Early contact between Aboriginal and non-Aboriginal people occurred during exploration of the coast and then search for forest areas for logging, as well as some early movement of stock. Gradually more stock were moved into the cleared area around the Clarence. To foster relations with the local people presents and privileges were given to those members of the Bundjalung community who were valued by the non-Aboriginal people. Below is a breast plate made for a Bundjalung man. This elliptical king plate or gorget was made under the direction of Dame Mary Gilmore's father and his friend Edward Ogilvie of Yulgilbar Station on the Clarence river, and given to Bobby (see King plates : a history of Aboriginal gorgets by Jakelin Troy, Canberra: Aboriginal studies Press, 1993)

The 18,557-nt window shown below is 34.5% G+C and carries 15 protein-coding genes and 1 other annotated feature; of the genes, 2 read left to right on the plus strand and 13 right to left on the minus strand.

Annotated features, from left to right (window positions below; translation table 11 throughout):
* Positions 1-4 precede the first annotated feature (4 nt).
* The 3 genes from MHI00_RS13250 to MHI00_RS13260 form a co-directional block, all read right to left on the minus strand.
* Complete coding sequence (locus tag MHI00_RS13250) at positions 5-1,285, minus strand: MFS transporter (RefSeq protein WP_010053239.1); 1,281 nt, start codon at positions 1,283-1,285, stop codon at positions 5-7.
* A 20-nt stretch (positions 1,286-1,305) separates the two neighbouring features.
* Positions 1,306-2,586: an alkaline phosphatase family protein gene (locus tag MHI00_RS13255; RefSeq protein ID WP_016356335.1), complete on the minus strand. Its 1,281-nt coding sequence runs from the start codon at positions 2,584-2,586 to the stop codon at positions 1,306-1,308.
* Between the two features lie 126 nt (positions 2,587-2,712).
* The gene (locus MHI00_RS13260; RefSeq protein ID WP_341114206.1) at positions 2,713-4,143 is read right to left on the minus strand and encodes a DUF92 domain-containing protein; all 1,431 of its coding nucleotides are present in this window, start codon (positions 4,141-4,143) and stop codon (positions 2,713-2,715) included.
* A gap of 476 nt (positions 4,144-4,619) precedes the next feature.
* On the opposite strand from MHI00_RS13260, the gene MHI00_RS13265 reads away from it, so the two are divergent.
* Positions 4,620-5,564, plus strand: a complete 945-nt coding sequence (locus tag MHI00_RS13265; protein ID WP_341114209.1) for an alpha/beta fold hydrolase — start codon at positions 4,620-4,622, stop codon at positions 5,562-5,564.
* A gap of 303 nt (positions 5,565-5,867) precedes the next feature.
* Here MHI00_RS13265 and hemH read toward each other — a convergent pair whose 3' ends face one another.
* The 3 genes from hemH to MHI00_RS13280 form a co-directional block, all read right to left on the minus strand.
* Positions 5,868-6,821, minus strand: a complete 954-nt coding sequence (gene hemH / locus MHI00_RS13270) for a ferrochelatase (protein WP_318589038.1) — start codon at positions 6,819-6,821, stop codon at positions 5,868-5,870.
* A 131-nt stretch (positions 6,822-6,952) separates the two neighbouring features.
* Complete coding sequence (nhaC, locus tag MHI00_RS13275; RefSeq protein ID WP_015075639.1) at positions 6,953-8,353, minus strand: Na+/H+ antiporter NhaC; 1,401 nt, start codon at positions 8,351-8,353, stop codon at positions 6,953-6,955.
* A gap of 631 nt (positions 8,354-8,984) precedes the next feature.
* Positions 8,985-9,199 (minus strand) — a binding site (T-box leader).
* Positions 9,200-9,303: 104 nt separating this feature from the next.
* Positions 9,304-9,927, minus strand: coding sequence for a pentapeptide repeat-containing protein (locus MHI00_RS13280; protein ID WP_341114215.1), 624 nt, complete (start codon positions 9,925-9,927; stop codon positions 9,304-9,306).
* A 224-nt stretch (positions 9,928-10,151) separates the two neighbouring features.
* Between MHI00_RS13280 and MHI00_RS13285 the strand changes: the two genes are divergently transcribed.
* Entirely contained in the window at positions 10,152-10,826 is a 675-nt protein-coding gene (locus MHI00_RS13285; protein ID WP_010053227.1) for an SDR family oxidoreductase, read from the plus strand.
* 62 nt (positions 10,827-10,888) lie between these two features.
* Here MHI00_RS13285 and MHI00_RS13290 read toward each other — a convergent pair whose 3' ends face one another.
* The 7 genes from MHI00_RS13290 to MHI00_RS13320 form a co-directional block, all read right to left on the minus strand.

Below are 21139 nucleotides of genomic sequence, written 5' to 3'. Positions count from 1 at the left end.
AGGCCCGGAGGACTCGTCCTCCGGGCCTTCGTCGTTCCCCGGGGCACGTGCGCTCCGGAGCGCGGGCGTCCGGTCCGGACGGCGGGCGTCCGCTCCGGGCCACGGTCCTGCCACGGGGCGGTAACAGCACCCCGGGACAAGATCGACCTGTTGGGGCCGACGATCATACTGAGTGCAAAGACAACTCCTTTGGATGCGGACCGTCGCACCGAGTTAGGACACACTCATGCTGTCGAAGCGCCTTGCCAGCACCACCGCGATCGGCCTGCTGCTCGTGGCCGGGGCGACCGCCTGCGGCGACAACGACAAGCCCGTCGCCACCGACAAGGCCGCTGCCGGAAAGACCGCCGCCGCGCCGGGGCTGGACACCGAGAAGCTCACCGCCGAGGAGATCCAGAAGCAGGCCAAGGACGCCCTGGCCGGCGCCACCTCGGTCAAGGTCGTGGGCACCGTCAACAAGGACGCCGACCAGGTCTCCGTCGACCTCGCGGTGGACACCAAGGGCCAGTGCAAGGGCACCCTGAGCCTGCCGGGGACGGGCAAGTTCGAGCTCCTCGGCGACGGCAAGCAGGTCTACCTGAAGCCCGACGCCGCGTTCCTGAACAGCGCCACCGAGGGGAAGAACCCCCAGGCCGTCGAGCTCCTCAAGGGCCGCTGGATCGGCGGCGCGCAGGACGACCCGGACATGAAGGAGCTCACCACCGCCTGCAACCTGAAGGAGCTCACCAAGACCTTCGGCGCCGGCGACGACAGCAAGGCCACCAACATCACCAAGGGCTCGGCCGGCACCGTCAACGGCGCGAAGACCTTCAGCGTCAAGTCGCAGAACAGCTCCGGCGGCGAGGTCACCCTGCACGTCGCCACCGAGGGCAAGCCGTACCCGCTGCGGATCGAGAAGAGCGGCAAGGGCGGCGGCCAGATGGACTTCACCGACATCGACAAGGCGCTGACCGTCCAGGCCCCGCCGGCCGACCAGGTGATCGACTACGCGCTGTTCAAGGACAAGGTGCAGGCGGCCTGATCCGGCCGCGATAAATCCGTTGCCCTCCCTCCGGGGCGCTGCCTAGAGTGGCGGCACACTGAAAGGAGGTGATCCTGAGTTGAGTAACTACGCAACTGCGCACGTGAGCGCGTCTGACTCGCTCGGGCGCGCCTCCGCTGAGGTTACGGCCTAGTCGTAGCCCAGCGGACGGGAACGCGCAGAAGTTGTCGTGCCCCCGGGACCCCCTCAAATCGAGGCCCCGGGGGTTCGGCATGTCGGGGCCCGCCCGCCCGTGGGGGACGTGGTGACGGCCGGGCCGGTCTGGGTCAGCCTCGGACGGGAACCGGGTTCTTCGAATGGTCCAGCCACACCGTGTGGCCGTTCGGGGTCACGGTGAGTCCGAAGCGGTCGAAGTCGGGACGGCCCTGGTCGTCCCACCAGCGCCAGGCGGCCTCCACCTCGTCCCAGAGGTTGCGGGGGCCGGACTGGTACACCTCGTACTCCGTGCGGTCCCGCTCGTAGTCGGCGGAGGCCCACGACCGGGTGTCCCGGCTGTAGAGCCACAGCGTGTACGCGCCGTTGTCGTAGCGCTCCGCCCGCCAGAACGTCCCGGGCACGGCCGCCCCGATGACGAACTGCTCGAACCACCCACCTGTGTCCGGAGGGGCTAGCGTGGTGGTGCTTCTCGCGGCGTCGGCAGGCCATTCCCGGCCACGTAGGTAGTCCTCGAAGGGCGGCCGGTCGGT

|Aboriginal king plate inscribed: Bobby, chief of the Yulgilbar tribe from The National Library of Australia (Reference 16)|
Geography What the area is like and how this affected the initial contact with non-Aboriginal people.
The People The Europeans were impressed with the appearance of the people of the region.
Wollumbin the book Short comment on the effect of invasion by non-Aboriginal settlers in the Bundjalung areas
Cedar Cutters Extract on contact with cedar cutters who first moved into area.
Big River History of non-Aboriginal people who came early to the Clarence and their views on the local people.
Abode of Demons Fear between Aboriginal and non-Aboriginal people was common in the early years.
Early NewsPaper articles History 1830-1880 from the Grafton newspaper written in 1957
The Olgilvie's of Yulgibar Brief account of Edward Olgilvie's relation with local people